Fort Myers, Florida Military Post

Fort Myers, Florida Blockhouse

Fort Myers, Florida Blockhouse

Fort Myers, Florida, was a U.S. Army post established on February 20, 1850, by Major Samuel C. Ridgely. It was named for Captain Abraham C. Myers, the son-in-law of Major General David E. Twiggs, who ordered the fort built. It was built on the site of earlier Fort Harvie. A lack of building materials somewhat delayed the initial construction of the fort. However, supplies sent from Pensacola fueled a building boom, resulting in a fine post with many permanent buildings. The facilities included officers’ quarters, administration offices, a 2½-story hospital, warehouses for the storage of munitions and general supplies, a guardhouse, blacksmith’s and carpenter’s shops, a kitchen, bakery, laundry, sutler’s store, stables, and even a bowling alley and bathing pier and pavilion. It also boasted a nearly 700 feet long pier that enabled the soldiers to bring supplies by tram.

By 1854 the post was considered one of the finest in Florida. However, the fort was the subject of an investigation by Major J. McKinstry into reports of lavish facilities, which included the bowling alley and bathing pavilion. Some 57 buildings were in place by 1856. The Third Seminole War began in December 1855 and was over in the Spring of 1858, and Fort Myers played a central role. After the war, about 124 Indians under Billy Bowlegs surrendered and were shipped to a reservation in Arkansas in May 1858. The Fort was then abandoned in June 1858.

In December 1863, during the Civil War, the fort was reoccupied by five companies of Union troops under Captain James Doyle. It was the only federally occupied fort in South Florida. The Union troops erected a new barracks and a log and earth breastwork around the post. With the fort secured, the troops conducted raids against Confederate beef ranchers in the Florida interior to disrupt beef shipments to the Confederacy. The fort also became a refuge for a handful of escaped slaves and Union sympathizers.

Fort Myers, Florida in the Civil War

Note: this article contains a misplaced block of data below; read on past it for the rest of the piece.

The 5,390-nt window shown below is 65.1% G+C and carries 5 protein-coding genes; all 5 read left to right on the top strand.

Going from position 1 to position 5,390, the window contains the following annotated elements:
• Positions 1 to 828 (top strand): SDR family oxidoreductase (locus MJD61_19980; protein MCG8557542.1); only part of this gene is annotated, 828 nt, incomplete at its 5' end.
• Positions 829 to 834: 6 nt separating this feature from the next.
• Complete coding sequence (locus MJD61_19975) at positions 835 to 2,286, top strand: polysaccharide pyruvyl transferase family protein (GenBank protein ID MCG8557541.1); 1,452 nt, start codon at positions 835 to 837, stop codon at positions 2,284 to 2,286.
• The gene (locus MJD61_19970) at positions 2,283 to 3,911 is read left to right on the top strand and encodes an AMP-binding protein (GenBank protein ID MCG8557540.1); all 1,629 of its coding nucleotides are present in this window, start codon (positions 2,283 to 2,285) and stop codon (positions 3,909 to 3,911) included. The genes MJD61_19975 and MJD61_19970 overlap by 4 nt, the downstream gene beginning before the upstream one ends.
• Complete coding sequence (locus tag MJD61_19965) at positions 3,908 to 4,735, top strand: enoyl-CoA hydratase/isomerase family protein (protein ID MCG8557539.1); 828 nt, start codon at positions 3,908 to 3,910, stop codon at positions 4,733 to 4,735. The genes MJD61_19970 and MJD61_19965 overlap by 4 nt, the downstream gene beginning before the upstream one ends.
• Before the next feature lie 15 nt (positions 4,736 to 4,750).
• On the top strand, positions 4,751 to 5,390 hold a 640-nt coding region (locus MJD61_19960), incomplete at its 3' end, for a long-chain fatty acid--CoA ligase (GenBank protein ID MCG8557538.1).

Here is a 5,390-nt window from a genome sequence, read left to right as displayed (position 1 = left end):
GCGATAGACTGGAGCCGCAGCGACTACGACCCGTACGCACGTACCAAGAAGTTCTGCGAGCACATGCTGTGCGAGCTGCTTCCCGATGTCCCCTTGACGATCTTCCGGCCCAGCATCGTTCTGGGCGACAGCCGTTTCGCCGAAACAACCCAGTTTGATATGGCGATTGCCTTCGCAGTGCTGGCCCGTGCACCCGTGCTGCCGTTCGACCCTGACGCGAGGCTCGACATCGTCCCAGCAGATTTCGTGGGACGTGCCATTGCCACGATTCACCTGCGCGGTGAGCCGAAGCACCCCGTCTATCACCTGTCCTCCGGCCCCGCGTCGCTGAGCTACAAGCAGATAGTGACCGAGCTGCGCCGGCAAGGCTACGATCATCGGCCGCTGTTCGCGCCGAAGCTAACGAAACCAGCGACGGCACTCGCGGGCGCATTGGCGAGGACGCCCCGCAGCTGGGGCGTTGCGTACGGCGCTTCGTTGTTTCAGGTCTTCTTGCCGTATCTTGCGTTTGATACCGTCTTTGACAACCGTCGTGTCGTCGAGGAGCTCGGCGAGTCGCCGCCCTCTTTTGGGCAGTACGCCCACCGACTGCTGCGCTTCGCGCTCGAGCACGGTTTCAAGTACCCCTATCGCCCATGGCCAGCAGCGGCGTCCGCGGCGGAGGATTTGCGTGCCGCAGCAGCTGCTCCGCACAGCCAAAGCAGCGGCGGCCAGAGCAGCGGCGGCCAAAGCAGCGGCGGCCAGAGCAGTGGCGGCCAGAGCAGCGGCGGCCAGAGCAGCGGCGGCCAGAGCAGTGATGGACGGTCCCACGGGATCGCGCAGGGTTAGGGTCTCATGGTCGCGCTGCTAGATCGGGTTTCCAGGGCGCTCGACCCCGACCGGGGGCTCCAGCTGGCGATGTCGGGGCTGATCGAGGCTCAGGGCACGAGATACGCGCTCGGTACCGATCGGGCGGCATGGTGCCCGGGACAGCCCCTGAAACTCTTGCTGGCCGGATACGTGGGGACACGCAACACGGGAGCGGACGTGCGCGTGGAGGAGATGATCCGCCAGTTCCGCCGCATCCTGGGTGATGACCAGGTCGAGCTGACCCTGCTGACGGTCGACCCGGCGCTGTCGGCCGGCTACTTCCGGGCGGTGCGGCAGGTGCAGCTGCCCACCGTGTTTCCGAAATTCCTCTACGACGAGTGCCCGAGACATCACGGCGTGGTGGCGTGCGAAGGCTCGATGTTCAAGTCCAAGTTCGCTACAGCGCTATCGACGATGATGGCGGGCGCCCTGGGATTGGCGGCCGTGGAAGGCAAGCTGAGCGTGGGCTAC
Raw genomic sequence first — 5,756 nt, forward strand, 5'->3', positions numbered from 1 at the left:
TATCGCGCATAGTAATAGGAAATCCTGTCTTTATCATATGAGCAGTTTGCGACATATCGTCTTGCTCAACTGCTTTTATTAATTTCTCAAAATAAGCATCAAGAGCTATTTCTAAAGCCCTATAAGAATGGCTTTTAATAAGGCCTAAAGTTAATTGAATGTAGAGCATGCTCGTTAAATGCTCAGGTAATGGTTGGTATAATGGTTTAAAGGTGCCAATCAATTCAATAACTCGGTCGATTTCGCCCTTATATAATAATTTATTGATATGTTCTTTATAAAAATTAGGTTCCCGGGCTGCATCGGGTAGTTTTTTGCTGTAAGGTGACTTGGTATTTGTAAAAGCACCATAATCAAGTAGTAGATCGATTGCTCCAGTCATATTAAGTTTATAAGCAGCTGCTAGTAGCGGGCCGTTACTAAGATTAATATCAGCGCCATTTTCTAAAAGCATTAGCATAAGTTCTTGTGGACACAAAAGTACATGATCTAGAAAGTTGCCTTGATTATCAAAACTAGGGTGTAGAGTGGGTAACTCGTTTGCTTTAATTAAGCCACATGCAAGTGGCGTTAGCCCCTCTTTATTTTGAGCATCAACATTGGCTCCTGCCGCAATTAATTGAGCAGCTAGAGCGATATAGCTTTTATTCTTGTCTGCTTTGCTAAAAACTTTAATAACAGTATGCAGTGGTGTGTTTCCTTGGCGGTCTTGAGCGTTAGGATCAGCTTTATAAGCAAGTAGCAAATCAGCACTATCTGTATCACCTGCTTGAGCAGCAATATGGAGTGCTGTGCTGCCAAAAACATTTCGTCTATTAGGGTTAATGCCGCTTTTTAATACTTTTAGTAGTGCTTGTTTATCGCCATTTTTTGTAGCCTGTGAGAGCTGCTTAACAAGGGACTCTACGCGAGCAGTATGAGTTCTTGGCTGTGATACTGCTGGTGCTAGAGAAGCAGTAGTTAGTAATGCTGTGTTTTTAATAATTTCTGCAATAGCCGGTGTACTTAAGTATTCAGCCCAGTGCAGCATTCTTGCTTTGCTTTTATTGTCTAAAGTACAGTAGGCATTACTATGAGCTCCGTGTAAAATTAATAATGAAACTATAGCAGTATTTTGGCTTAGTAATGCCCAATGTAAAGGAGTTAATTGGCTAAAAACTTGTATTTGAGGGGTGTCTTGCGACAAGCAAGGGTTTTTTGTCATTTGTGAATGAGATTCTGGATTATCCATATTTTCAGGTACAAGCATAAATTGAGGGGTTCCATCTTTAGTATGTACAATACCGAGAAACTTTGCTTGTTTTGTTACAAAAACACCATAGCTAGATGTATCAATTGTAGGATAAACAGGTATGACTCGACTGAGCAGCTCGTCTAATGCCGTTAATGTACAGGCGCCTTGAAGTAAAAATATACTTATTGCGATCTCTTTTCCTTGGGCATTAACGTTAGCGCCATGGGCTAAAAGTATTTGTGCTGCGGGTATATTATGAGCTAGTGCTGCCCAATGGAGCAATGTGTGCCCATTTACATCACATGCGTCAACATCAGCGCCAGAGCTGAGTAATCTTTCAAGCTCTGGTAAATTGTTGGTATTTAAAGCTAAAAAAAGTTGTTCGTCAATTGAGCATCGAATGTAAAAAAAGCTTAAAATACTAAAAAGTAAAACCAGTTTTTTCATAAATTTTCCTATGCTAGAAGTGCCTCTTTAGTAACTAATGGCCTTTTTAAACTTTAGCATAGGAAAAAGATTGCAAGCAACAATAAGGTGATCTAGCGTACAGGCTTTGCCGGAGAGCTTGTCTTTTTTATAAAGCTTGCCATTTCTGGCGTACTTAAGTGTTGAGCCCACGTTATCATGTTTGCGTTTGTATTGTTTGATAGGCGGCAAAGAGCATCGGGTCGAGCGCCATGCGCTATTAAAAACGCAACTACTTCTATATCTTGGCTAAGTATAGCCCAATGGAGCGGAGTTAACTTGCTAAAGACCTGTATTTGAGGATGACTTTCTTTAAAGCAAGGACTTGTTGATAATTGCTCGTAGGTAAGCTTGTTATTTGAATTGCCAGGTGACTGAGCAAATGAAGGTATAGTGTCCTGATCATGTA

Fort Myers, Florida in the Civil War

In early February 1865, the Cattle Guard Battalion was deployed from Fort Meade, Florida, and ordered to attack Fort Myers because it was learned that the fort might soon be abandoned. On February 20th, they surprised several black Union soldiers on picket duty at Fort Myers and shot them as they tried to flee. The firing had alerted the fort, so the Confederates fired a warning shot from their cannon, followed by a messenger demanding the Union troops surrender. Captain Doyal returned a refusal stating: “Your demand for an unconditional surrender has been received. I respectfully decline; I have force enough to maintain my position and will fight you to the last.”

Doyle then wheeled his own two cannons outside the fort. The Battle of Fort Myers began with black Union soldiers firing the artillery and the white Union cavalrymen firing their carbines. Throughout the day, both sides continued sporadic firing, which finally ceased at dark. One black Federal soldier was killed in the skirmishing. The next morning, the Cattle Guard Battalion returned to Fort Meade.

The Fort was abandoned in June 1865.

Fort Myers, Florida Historic Marker

Fort Myers, Florida Historic Marker

Captain Manuel A. Gonzalez founded the community of Fort Myers on February 21, 1866. Captain Gonzalez was familiar with the area due to his years of service delivering mail and supplies to the Union Army at the fort during the Seminole Indian Wars and Civil War.

Nothing remains of the fort today.

© Kathy Alexander/Legends of America, updated November 2022.

Also See:

The Civil War

Florida Forts

Forts Photo Gallery

Seminole Wars